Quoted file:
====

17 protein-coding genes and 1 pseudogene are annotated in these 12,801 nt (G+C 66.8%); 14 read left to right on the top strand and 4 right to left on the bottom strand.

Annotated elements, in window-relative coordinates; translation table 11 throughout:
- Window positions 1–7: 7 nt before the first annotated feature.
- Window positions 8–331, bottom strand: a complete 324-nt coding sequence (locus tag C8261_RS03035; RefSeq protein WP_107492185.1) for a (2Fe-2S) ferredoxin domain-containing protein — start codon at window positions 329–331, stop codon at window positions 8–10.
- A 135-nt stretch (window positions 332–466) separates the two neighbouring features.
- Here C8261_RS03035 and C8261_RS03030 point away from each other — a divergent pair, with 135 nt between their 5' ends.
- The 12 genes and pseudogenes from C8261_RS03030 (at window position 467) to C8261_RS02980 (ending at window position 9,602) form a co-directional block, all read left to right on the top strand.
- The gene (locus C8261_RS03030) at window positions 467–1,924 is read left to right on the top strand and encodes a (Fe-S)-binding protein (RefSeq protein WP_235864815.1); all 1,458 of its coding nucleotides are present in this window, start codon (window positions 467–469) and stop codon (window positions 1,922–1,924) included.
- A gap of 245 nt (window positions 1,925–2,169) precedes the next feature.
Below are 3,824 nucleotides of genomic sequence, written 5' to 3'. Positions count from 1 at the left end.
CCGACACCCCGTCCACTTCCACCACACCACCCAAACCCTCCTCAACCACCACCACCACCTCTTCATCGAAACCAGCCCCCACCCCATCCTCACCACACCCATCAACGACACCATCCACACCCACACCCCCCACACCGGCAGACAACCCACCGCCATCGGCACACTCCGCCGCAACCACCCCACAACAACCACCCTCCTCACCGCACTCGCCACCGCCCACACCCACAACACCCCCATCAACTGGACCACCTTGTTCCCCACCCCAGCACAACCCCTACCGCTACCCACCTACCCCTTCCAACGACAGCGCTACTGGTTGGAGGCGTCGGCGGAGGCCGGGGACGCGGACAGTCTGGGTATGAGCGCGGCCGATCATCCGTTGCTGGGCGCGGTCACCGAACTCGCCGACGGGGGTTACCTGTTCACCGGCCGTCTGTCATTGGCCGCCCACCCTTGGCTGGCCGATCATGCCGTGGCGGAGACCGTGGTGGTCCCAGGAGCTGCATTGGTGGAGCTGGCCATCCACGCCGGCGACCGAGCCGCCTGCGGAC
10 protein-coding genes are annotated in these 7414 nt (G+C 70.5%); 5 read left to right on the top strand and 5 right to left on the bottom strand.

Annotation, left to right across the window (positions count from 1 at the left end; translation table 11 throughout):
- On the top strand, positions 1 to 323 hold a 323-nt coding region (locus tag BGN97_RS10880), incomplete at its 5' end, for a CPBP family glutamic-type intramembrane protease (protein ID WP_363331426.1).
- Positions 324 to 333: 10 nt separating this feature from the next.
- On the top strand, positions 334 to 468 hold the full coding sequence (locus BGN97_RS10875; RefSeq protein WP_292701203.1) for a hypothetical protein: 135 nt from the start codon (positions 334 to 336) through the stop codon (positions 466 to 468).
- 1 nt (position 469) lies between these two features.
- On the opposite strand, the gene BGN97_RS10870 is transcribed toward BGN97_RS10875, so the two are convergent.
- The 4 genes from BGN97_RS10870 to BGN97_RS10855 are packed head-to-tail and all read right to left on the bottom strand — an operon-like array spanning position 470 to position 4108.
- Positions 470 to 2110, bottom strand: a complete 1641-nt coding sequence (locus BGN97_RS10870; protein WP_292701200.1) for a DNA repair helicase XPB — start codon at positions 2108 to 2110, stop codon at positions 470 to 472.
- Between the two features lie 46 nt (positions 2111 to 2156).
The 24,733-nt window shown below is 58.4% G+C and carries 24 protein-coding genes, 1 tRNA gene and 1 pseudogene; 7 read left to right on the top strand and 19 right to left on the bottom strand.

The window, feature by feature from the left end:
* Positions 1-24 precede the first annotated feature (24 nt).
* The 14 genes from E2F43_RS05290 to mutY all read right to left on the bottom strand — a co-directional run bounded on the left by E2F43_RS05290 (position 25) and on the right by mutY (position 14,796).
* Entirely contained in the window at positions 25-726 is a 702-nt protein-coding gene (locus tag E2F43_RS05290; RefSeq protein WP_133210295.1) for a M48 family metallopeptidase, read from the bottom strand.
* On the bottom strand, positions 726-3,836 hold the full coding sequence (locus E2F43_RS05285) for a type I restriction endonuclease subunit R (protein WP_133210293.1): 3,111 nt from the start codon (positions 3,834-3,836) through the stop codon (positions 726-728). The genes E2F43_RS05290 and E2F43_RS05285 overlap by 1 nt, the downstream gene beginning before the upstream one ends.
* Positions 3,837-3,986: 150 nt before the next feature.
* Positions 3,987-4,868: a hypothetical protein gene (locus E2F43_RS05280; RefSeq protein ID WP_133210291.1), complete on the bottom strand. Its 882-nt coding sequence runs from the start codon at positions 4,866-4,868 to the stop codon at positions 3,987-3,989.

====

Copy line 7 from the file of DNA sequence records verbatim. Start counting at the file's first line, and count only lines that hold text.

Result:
- The 12 genes and pseudogenes from C8261_RS03030 (at window position 467) to C8261_RS02980 (ending at window position 9,602) form a co-directional block, all read left to right on the top strand.